HISTORY OF INDIGENOUS/SETTLER RELATIONS
“It can start with a knock on the door one morning. It is the local Indian agent, or the parish priest, or, perhaps, a Mounted Police officer… The officials have arrived and the children must go.”
So began the school experience of many Indigenous children in Canada for more than a hundred years, and so begins the history of residential schools prepared by the Truth and Reconciliation Commission of Canada (TRC).
(From University of Manitoba Press)
- The Inconvenient Indian: A Curious Account of Native People in North America - Thomas King (2012)
"Using previously unreleased government documents accessed during his work for the Royal Commission on Aboriginal Peoples, A National Crime was one of the first comprehensive studies of the history of residential schools, and it remains a powerful indictment of the racist and colonial policies that inspired and sustained them. A National Crime convincingly argues that, rather than bringing Indigenous children into what its planners called “the circle of civilization,” the schools more often provided an inferior education in an atmosphere of neglect, disease, and abuse." (From University of Manitoba Press)
The ebook and other resources can be found on the TRC website.
"The Dispossessed is an examination of the modern day stirrings of rebellion in a people physically and culturally dislocated by North American settlers. Geoffrey York's acclaimed work spent 48 weeks on the Globe and Mail's best-sellers list as the country awoke to its astute observations and opinions.
With a new chapter examining more recent events involving Canada's native population, The Dispossessed is still as relevant as ever." (From Google Books; Published by McArthur & Company)
"I have written a book called Namwayut. In the Kwak’wala language, this word conveys the deep understanding that we are all one. One common humanity. One connected whole.
In this book, I share my own journey from childhood surviving residential school to who I have become today.
In telling my own story, I expose my deepest vulnerabilities for a reason. I have felt succumbed to the darkness of trauma that many of us may feel, and I was able to rise above it. And so can anyone else who has emerged from trauma. And for the good people who just want to live reconciled lives, I hope that when they hear my story, they understand." (From Namwayut)
"There is one question Canadians have asked Jody Wilson-Raybould more than any other: What can I do to help advance reconciliation? It is clear that people from all over the country want to take concrete and tangible action that will make real change. We just need to know how to get started. This book provides that next step. For Wilson-Raybould, what individuals and organizations need to do to advance true reconciliation is self-evident, accessible, and achievable. True Reconciliation is broken down into three core practices—Learn, Understand, and Act—that can be applied by individuals, communities, organizations, and governments." (From Penguin Random House)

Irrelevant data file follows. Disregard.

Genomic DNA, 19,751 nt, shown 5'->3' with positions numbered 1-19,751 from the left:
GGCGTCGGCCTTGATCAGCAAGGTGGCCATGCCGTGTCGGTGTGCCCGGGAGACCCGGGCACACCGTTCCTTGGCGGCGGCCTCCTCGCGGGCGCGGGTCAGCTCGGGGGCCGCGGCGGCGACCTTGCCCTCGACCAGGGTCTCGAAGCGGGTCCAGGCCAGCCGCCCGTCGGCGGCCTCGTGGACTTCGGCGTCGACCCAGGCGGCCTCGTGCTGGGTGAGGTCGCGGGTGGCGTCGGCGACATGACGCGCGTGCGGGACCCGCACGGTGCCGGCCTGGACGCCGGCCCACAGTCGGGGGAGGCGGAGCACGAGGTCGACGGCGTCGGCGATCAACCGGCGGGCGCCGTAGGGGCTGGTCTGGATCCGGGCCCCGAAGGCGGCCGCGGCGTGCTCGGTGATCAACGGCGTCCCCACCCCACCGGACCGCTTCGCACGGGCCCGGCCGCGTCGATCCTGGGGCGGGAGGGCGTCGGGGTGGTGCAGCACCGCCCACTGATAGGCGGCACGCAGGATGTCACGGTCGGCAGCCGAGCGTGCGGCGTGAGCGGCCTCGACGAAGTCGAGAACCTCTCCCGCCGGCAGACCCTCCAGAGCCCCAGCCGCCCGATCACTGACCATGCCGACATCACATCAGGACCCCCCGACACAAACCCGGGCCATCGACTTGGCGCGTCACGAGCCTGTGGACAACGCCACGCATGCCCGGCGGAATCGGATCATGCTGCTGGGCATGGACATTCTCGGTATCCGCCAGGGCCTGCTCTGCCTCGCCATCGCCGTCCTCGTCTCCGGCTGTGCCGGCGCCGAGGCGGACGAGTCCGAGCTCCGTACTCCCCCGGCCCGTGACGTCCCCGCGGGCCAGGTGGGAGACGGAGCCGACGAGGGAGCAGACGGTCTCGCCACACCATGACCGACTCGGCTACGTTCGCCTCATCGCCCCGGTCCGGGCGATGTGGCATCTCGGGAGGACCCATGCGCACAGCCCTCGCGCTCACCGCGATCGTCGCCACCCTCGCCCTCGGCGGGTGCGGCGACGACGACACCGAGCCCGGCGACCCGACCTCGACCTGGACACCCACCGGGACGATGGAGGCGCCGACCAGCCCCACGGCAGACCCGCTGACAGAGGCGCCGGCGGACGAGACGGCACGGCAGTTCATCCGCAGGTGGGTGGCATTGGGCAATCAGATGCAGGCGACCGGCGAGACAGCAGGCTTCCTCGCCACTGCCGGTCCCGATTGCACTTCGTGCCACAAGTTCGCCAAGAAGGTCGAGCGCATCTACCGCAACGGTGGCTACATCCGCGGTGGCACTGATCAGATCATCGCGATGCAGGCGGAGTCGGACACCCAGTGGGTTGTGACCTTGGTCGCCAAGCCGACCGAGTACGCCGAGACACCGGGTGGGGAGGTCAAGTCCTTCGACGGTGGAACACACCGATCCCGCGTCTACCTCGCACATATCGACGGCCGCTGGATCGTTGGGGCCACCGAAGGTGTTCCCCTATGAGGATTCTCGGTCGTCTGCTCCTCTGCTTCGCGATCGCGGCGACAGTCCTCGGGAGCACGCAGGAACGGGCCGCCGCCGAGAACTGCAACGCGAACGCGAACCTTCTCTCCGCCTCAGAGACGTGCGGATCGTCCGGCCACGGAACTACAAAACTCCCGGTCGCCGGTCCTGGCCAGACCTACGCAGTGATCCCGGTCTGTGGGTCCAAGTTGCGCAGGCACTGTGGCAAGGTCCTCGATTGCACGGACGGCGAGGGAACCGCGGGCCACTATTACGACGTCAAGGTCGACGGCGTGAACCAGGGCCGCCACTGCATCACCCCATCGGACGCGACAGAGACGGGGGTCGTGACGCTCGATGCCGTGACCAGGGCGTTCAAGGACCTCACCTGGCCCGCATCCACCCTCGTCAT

"We are all treaty people. But what are the everyday impacts of treaties, and how can we effectively work toward reconciliation if we're worried our words and actions will unintentionally cause harm? Hereditary chief and leading Indigenous relations trainer Bob Joseph is your guide to respecting cultural differences and improving your personal relationships and business interactions with Indigenous Peoples. Practical and inclusive, Indigenous Relations interprets the difference between hereditary and elected leadership, and why it matters; explains the intricacies of Aboriginal Rights and Title, and the treaty process; and demonstrates the lasting impact of the Indian Act, including the barriers that Indigenous communities face and the truth behind common myths and stereotypes perpetuated since Confederation." (From Amazon)
"A moving father-son reconciliation told by a charismatic First Nations broadcaster, musician, and activist.
Invoking hope, healing and forgiveness, The Reason You Walk is a poignant story of a towering but damaged father and his son as they embark on a journey to repair their family bond. By turns lighthearted and solemn, Kinew gives us an inspiring vision for family and cross-cultural reconciliation, and a wider conversation about the future of aboriginal peoples." (From Penguin Random House)
"Behind Closed Doors features written testimonials from thirty-two individuals who attended the Kamloops Indian Residential School. The school was one of many infamous residential schools that operated from 1893 to 1979. These storytellers give voice to the thousands as they remember and share with us their stolen time at the school; many stories are told through courageous tears." (From Amazon)
"Like thousands of Aboriginal children in Canada, and elsewhere in the colonized world, Xatsu'll chief Bev Sellars spent part of her childhood as a student in a church-run residential school...